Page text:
When comparing Void Linux vs Nix os , the Slant community recommends Nix os for most people. In the question“What are the best Linux distributions for a backend developer?” Nix os is ranked 10th while Void Linux is ranked 13th. The most important reason people chose Nix os is:
Since NixOS stores all its packages in isolation from each other in `/nix/store` and because of the declarative configuration model, upgrading NoxOS systems is extremely reliable. Furthermore, it gives you the ability to roll back upgrades.
Ranked in these QuestionsQuestion Ranking
Pro xbps (X Binary Package System)
A brand new package manager that is fast, full-featured, and tailored specifically for Void Linux.
Pro Runit is fast and easy to configure
Runit init system is incredibly fast to boot and very simple to use.
Pro Runit init system
An init system with the "do one thing and do it right" mentality. Void Linux does not support systemd.
Pro Rolling release
Pro BSD-like improvements with Linux
Full support for LibreSSL, an OpenSSL fork focused on maximizing security. The xbps-src package builder works in a similar manner to BSD's ports collection.
Pro Musl image available
Musl libc is lighter and faster than bloated glibc. Musl has been argued to be more secure overall than glibc also.
Pro Upgrading the system is extremely reliable
Since NixOS stores all its packages in isolation from each other in
/nix/store and because of the declarative configuration model, upgrading NoxOS systems is extremely reliable. Furthermore, it gives you the ability to roll back upgrades.
Pro Extremely reproducible state of installation
Every package in your system is generated from a configuration file. This makes it very easy to reproduce that environment. Just copy the config file into a new machine and it's done.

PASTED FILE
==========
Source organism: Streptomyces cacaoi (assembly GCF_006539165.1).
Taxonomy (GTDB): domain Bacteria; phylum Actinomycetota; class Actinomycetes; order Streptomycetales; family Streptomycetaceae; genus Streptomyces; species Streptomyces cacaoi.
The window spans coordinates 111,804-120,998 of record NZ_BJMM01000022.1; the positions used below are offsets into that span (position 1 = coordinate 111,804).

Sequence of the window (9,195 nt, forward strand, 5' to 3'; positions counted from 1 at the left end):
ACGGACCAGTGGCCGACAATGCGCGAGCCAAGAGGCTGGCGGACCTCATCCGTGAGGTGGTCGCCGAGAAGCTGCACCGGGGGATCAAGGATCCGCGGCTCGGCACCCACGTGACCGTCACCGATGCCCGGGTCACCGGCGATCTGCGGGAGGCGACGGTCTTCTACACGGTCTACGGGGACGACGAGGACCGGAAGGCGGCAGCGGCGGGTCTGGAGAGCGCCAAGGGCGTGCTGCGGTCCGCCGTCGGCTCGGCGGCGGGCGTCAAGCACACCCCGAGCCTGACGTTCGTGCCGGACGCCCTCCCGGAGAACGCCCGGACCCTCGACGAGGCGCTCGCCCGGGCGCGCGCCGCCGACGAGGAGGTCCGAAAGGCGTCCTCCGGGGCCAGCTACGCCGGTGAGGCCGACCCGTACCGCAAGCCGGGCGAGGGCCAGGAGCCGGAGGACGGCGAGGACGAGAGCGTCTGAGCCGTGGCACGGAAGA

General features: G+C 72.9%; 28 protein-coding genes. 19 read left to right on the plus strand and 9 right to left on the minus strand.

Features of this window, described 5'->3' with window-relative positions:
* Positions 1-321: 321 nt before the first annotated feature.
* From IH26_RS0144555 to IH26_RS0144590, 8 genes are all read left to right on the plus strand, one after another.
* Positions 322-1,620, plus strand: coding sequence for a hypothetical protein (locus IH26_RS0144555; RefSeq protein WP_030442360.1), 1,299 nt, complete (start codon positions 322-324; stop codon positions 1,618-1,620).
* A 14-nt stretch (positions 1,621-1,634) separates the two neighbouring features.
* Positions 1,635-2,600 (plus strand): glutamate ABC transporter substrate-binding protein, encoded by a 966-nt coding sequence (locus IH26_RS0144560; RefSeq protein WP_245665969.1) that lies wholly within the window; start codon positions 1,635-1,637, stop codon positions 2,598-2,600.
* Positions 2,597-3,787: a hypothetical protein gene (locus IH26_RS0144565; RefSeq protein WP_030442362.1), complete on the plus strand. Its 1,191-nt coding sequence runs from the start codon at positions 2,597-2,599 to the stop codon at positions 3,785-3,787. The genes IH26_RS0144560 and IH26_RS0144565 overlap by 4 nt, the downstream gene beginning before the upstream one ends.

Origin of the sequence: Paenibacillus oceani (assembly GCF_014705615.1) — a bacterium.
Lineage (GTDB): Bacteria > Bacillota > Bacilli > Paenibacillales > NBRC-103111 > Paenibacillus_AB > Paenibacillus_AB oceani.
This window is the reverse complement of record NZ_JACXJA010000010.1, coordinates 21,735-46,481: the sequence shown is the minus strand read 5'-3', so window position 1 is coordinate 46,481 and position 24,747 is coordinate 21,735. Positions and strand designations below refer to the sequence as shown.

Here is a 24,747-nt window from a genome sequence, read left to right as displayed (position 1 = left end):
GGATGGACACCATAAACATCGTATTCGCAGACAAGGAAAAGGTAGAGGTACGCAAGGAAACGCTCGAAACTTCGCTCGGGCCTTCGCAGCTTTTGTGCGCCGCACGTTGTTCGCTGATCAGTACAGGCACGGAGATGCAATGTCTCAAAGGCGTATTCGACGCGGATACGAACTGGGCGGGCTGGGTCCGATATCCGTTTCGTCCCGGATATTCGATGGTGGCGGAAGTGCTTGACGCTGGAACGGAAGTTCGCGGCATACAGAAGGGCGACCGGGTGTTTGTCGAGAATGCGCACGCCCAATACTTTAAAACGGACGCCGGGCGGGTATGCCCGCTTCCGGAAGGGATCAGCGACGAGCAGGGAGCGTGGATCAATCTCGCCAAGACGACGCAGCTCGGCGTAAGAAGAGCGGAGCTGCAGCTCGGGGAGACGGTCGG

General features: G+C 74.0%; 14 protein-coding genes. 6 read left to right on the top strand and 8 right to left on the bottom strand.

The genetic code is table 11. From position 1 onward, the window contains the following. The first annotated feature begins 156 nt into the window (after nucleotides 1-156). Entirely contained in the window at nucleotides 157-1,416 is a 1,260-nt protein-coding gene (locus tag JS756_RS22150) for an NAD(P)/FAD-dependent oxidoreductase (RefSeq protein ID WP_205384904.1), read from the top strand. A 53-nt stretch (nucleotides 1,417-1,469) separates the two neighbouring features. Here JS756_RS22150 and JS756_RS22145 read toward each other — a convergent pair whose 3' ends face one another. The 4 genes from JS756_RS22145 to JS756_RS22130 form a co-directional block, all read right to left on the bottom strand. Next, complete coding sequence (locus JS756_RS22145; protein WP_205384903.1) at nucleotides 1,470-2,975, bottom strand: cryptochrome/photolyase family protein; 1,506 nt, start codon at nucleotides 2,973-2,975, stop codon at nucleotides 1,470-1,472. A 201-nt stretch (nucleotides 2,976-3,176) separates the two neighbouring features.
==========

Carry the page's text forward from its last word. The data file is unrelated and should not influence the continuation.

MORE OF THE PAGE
Pro Great for Haskell development
It has all of hackage in it's package manager (which is confusingly named "nix" as well) due to being based around hashing and allowing you to compile in a sort of virtual machine (really just changing the PATH variable temporarily) it solves many of the versioning problems that you commonly have with cabal. Here's a tutorial (there's many others as well) http://www.cse.chalmers.se/~bernardy/nix.html.
Also I should note that you can use the package manager a la carte on Mac and most any linux distro.
Pro Versatile snapshot system
You can use and test snapshots without rebooting. Booting into snapshots or test configurations is possible without risking the system's stability.
Pro Has docker like system built in
Pro Allows parallel configurations for multiple projects
As everything is isolated, you can have on the same machine multiple configurations to meet project requirements that would be mutually exclusive on other OSes.
Con Not suitable for those new to Linux
Documentation is scarce, NTFS partitions aren't automatically mounted, etc.
Con Poor video performance with AMD gfx cards
While you can easily get the latest VLC thanks to Void being a rolling distro, video performance is abysmal, at least for those with AMD cards.
Con The configuration language is hard to figure out
For good reason. It's a purely functional language. However not even close to bash.